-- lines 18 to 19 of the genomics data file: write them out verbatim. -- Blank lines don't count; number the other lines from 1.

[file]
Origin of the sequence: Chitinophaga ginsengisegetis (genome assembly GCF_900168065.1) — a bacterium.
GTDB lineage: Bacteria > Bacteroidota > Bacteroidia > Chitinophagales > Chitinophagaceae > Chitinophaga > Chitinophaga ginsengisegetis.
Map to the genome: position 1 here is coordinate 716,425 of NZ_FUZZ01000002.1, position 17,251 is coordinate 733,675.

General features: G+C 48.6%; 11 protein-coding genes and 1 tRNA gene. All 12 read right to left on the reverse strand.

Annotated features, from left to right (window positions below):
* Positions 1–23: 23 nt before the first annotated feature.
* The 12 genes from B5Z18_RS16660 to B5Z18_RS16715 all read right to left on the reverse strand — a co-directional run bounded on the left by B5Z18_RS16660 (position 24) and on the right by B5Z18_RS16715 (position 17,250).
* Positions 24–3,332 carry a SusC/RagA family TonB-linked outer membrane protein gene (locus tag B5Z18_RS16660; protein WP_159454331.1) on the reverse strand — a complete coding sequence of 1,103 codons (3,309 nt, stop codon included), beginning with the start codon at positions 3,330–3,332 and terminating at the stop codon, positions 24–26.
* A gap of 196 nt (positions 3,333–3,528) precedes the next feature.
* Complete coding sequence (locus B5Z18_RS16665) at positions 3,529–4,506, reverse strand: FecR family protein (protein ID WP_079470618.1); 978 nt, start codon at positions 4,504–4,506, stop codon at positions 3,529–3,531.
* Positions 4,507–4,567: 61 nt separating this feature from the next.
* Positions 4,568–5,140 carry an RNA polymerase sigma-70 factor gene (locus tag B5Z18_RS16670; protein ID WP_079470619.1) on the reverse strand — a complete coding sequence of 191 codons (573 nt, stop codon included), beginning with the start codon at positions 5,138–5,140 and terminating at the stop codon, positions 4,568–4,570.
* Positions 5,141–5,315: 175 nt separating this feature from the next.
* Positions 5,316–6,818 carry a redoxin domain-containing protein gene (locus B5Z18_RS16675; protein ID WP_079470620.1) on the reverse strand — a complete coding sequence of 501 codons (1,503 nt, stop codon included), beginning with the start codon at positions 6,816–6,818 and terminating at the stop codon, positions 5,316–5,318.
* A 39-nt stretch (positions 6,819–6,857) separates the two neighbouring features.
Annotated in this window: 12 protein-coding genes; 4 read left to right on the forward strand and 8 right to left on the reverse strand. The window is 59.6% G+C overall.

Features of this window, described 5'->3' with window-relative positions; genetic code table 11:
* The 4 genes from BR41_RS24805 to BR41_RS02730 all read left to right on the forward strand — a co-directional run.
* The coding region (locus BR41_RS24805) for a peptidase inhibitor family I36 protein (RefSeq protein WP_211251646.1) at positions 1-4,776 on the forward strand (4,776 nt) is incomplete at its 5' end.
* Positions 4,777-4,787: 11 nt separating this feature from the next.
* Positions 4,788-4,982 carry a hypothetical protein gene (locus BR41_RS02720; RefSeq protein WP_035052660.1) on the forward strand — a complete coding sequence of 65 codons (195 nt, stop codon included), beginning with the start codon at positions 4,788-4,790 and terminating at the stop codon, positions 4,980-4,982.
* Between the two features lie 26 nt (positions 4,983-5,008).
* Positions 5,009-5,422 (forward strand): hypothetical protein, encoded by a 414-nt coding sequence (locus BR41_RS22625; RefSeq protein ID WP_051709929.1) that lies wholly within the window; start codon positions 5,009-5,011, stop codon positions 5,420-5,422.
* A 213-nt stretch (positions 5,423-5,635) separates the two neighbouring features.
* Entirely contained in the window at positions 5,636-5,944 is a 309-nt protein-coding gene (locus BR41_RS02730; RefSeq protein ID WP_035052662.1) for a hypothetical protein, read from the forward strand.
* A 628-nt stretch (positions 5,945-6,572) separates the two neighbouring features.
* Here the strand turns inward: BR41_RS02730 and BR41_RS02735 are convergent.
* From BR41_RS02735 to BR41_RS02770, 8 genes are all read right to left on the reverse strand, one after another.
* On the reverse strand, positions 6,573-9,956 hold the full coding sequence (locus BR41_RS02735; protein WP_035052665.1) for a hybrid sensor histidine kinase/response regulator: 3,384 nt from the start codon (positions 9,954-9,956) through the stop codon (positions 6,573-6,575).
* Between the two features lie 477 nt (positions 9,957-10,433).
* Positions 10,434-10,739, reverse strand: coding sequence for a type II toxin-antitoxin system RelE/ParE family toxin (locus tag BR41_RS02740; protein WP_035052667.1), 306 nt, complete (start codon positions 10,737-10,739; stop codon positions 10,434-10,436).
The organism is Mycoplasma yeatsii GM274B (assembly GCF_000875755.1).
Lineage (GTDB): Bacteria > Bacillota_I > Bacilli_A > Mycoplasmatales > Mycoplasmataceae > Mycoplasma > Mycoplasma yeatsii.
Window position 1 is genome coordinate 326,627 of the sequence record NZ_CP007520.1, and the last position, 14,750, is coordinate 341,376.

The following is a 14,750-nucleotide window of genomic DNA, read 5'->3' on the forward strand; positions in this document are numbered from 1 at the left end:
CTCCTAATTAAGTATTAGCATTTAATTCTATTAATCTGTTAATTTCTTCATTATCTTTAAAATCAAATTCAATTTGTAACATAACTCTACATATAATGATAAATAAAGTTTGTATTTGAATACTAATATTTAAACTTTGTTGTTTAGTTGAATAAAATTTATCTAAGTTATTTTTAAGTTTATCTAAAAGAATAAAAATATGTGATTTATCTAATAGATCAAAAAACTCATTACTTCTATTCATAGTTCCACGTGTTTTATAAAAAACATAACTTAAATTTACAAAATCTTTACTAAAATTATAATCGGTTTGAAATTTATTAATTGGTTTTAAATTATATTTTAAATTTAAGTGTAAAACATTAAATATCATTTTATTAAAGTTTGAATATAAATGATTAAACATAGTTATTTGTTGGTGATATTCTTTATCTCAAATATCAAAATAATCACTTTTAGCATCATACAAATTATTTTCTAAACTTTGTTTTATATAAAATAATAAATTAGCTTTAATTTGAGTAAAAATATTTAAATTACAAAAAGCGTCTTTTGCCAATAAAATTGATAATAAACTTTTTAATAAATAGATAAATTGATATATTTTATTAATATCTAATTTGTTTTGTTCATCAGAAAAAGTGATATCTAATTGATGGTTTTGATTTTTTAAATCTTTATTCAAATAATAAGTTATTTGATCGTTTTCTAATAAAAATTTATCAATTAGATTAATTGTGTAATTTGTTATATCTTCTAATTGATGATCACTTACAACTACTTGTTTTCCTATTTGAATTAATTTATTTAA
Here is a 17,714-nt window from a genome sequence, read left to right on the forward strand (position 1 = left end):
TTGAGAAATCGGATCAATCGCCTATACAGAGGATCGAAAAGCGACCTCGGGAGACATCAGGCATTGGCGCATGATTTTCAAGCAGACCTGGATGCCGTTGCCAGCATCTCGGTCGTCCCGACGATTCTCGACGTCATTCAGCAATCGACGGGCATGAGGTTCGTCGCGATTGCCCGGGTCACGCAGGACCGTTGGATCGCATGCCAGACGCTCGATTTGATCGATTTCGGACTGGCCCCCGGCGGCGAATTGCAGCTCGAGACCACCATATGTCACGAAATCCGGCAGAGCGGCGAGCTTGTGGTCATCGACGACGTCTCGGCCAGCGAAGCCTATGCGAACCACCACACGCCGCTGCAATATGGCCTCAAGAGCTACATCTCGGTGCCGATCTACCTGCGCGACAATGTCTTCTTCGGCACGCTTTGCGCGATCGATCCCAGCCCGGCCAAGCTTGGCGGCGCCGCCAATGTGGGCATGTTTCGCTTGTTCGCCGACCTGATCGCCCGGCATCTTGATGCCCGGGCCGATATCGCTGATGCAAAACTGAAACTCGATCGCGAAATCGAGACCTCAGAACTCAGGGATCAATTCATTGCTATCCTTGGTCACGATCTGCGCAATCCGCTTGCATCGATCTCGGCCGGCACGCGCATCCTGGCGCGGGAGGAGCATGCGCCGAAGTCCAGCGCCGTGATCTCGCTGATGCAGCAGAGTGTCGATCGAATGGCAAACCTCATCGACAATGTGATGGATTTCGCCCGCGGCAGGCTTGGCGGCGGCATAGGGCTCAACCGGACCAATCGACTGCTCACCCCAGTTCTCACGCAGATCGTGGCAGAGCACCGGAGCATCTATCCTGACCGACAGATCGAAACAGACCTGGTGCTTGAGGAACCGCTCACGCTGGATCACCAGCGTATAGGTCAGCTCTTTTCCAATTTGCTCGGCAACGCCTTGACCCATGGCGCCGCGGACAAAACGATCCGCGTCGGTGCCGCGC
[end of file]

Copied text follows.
* The 4 genes from BR41_RS24805 to BR41_RS02730 all read left to right on the forward strand — a co-directional run.
* The coding region (locus BR41_RS24805) for a peptidase inhibitor family I36 protein (RefSeq protein WP_211251646.1) at positions 1-4,776 on the forward strand (4,776 nt) is incomplete at its 5' end.